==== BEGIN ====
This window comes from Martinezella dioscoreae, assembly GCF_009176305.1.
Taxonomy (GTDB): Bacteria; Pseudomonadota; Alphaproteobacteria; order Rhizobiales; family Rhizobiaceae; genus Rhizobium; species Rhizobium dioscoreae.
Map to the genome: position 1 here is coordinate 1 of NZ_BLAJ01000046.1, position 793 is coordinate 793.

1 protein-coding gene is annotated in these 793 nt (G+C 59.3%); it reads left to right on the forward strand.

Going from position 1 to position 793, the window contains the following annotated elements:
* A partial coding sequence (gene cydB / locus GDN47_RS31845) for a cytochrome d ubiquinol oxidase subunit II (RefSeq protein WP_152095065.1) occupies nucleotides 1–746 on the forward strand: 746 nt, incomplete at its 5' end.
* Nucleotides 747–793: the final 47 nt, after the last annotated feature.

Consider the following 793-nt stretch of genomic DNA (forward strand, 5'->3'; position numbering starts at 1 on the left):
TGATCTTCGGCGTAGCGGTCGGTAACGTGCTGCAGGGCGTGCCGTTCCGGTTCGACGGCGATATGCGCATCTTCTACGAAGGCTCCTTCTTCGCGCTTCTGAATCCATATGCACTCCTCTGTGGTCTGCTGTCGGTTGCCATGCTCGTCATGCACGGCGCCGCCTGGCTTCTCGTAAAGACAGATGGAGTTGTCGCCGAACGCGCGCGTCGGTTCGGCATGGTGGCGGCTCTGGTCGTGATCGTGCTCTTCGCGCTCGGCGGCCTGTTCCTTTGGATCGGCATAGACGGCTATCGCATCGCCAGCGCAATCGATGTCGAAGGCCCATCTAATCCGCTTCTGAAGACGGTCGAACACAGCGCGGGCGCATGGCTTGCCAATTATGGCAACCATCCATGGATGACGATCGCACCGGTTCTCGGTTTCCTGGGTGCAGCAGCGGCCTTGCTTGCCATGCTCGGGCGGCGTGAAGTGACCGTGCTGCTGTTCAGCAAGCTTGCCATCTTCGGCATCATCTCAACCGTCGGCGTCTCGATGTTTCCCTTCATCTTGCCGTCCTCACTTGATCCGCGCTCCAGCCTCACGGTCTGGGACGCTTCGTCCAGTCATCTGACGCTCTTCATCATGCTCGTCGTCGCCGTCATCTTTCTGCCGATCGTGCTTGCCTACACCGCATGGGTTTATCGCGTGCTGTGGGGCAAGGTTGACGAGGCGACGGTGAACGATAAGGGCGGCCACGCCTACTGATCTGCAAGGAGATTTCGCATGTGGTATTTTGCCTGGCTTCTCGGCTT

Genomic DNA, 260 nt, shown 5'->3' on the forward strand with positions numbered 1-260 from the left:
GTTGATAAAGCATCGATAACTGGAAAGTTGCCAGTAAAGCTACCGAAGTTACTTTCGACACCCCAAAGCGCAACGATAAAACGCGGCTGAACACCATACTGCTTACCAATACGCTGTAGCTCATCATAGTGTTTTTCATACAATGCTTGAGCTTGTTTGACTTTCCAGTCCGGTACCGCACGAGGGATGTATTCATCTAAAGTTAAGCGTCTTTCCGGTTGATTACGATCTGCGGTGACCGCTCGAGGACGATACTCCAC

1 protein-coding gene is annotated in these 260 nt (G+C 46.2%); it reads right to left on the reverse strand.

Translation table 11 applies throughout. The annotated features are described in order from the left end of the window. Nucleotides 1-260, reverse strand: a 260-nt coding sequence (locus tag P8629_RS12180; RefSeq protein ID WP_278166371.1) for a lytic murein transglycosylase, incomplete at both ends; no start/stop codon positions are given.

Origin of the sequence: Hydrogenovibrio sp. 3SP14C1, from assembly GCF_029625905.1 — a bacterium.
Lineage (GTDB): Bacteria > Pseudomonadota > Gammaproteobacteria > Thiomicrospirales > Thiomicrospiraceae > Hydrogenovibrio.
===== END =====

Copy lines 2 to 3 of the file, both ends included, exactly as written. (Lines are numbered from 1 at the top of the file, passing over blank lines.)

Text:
Taxonomy (GTDB): Bacteria; Pseudomonadota; Alphaproteobacteria; order Rhizobiales; family Rhizobiaceae; genus Rhizobium; species Rhizobium dioscoreae.
Map to the genome: position 1 here is coordinate 1 of NZ_BLAJ01000046.1, position 793 is coordinate 793.